Merit Pay In Education -A Case Study

Posted April 19th, 2012 @ 12:04 AM by

The Wausau Daily Herald recently penned an Op-Ed stating that under the last legislative session school reform "took a step forward"

The reforms establish a new system for teacher evaluations that is sensible and balanced. Student achievement — that is, test scores — now will be considered in teacher evaluations. But they won’t be the only factor considered; evaluations of principals and other teachers will count, too. Wisconsin needed a new way of approaching teacher evaluations, and this is an important step forward.

Another element of the reforms Walker signed into law in Wausau is to create a new state program aimed at bringing Wisconsin’s reading scores, which have been slipping relative to other states, back to the front of the pack. It will institute early literacy screening tests statewide that will help teachers to target those kids who need extra help and generally to use their teaching resources wisely.

The reforms aren’t perfect. The new laws don’t hold private voucher schools to the same accountability measures as public schools, which makes little sense. But that’s a minor fix and, we hope, one that will be tackled in the near future.

For the sake of our discussion here, we will overlook the fact that Governor Walker cut more money from education than any time in the history of our state and more than any other state. We will also overlook for today, the fact that they gave private voucher schools a pass, makes perfect sense and is not a minor fix. We will focus on this specifically:

The reforms establish a new system for teacher evaluations that is sensible and balanced. Student achievement — that is, test scores — now will be considered in teacher evaluations.

Now let us turn to a story out of Las Vegas, NV.

LAS VEGAS, Nev. – Las Vegas police say the bodies of two people were found in a house after a 9-year-old boy told school officials his mother and sister were dead.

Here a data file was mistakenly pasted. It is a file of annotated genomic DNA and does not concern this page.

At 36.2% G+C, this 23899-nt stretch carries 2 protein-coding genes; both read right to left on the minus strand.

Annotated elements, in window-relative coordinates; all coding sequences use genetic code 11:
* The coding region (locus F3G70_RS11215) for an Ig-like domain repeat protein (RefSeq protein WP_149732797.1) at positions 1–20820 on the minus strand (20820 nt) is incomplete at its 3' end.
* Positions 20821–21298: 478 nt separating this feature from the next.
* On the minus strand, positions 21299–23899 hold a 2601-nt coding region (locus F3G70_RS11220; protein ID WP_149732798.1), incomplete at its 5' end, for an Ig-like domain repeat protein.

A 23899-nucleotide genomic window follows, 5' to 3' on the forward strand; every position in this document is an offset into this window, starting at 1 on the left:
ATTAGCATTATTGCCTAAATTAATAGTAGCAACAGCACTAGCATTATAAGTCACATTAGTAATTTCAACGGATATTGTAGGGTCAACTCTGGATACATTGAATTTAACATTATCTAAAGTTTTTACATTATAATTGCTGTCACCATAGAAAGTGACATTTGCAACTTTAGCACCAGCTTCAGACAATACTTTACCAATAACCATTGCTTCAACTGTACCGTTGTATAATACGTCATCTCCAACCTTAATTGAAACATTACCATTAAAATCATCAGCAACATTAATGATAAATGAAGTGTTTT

Investigators are questioning a man found covered in blood at the home.

Officer Marcus Martin told The Associated Press on Monday that police arriving about 9 a.m. local time found two people dead inside the house in the West Las Vegas neighbourhood. Another child, a 4-year-old boy, was also inside, but he was not hurt.

No further details were available.

Martin says the 9-year-old boy told officials at nearby Hoggard Elementary School about the scene at the house.

Let us take some liberties and play this out. The 9 year old boy probably seen everything happen. He saw his family get slaughtered by someone he probably knew well. Instead of calling 911, a family member, a neighbor or anyone else, he went to school. The boy then probably went in and told the secretary, partly because she is the first on he sees and partly because she is so friendly, has been there every day he has been at the school and knows his name. The secretary would then call the principle and the social worker who would then take this crisis over and then call the police. That is of course if the school had the funds for a social worker. If not, maybe they have a psychologist. Let us also hope that the psychologist was not outside handling recess duty and the principal is available also.